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UBC Theses and Dissertations

Measuring strengths, weaknesses, and the value of project management in construction projects : a project management assessment tool Sanjuan Quintero, Juan Antonio G.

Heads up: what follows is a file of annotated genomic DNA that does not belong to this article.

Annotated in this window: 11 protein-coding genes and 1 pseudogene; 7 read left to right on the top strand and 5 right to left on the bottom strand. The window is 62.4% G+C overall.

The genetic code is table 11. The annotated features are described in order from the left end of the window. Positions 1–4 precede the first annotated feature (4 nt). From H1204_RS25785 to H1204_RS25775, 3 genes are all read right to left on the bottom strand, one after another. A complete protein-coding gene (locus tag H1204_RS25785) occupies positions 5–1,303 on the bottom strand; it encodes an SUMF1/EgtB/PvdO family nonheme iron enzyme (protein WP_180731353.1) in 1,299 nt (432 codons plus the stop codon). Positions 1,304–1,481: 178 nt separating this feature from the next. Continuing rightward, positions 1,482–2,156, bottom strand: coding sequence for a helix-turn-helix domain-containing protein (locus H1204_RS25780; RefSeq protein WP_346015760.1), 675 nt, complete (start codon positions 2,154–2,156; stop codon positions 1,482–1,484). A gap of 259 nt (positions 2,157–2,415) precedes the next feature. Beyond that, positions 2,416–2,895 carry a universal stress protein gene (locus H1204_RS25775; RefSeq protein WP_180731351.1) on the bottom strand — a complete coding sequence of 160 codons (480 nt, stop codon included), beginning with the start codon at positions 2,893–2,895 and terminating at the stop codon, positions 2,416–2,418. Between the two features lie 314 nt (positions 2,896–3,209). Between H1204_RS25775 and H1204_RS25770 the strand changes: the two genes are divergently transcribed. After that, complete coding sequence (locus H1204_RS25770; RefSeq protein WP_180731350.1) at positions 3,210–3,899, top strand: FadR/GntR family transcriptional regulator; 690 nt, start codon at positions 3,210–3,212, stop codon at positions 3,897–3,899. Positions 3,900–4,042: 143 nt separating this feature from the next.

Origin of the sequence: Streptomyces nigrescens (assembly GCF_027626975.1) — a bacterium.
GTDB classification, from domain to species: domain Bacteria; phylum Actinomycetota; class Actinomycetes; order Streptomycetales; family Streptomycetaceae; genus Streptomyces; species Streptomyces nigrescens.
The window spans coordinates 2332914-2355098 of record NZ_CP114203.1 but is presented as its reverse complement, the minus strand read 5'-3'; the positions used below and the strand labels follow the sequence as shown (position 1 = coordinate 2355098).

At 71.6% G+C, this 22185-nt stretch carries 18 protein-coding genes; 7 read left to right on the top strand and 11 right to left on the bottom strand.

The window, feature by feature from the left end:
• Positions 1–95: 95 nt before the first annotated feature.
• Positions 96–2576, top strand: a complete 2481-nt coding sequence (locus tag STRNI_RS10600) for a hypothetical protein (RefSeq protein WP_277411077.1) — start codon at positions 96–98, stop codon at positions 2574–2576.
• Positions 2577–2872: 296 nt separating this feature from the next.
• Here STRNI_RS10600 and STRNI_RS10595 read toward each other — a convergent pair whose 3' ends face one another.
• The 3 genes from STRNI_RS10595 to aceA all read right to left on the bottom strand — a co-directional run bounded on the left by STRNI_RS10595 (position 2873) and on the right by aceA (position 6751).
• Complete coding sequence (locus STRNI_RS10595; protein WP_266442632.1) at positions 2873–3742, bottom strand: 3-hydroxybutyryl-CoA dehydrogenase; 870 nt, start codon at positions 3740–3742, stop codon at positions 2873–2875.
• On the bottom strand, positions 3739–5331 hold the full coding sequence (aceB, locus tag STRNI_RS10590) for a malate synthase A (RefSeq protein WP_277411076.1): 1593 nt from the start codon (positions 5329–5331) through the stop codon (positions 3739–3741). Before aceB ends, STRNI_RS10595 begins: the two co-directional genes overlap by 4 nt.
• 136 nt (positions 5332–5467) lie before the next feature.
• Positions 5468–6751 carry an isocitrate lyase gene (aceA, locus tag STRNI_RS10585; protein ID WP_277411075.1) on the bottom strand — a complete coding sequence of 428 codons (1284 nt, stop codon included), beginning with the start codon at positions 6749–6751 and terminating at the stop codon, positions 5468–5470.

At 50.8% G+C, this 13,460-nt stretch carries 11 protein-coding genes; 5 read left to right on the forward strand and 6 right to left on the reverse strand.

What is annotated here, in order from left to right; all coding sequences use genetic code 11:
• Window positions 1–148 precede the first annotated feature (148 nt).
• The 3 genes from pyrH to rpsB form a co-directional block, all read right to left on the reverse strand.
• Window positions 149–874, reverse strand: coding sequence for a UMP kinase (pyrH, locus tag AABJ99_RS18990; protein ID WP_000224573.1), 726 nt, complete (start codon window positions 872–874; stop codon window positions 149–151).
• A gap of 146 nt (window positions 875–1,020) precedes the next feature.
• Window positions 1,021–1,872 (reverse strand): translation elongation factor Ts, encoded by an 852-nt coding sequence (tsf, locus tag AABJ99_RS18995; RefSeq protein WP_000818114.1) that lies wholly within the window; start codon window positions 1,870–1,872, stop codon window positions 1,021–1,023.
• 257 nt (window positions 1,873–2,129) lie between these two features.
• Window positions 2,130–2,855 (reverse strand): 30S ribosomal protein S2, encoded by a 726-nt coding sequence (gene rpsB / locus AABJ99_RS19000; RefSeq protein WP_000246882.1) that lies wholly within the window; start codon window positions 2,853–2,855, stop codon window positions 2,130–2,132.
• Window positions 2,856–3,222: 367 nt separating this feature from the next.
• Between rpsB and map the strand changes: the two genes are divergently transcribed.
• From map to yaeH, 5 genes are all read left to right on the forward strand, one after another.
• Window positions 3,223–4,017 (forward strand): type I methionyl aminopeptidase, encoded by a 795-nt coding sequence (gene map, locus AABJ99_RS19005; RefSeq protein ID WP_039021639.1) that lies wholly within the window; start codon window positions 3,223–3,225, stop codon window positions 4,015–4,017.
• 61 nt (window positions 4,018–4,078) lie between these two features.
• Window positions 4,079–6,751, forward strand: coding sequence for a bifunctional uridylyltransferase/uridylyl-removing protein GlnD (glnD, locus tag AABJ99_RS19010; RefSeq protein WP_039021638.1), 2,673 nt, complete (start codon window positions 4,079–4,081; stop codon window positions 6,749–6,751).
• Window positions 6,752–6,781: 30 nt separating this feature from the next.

The objective of this research is to develop a project management (PM) assessment tool that incorporates the following characteristics: 1) the unit of study is an individual construction project, it measures the degree to which various PM practices were implemented on a specific project; 2) project outcomes are also assessed, allowing the relationship between PM practices and project outcomes—and thereby the value of PM—to be explored; 3) project context is also assessed, allowing relevant comparisons between different projects and the opportunity for benchmarking and identification of best practices, 4) it is not tied into one particular PM standard, but draws content from a range of several leading PM standards; and 5) it uses an evidence-based approach to rate the relative importance of different PM practices to aggregate each individual PM practice into an overall PM performance indicator. This research implemented a combination of qualitative and quantitative research methods using multiple project cases, interviews, and archival methods. One of the most important contributions was to find a different way to measure the value of PM, which was from the perspective of the actual PM implementations in a project and the respective project outcomes. A second contribution is that the PM assessment tool can be used to benchmark PM best practices in construction organizations, based on the fact that the assessment tool is built on the foundation of the most accepted and used international standards in North America and in the construction industry. A third contribution of this study is that an integrated framework of PM best practices was created. The new framework was built based on the mapping and integration of four international PM standards. Following a process and a methodology, the assessment tool used the critical success factors (CSFs) to weight the survey questions. One final relevant contribution of this study was that the results corroborated the general assumption that PM practices are strongly positively correlated with the outcomes of the projects of cost, time, and client satisfaction, among others.

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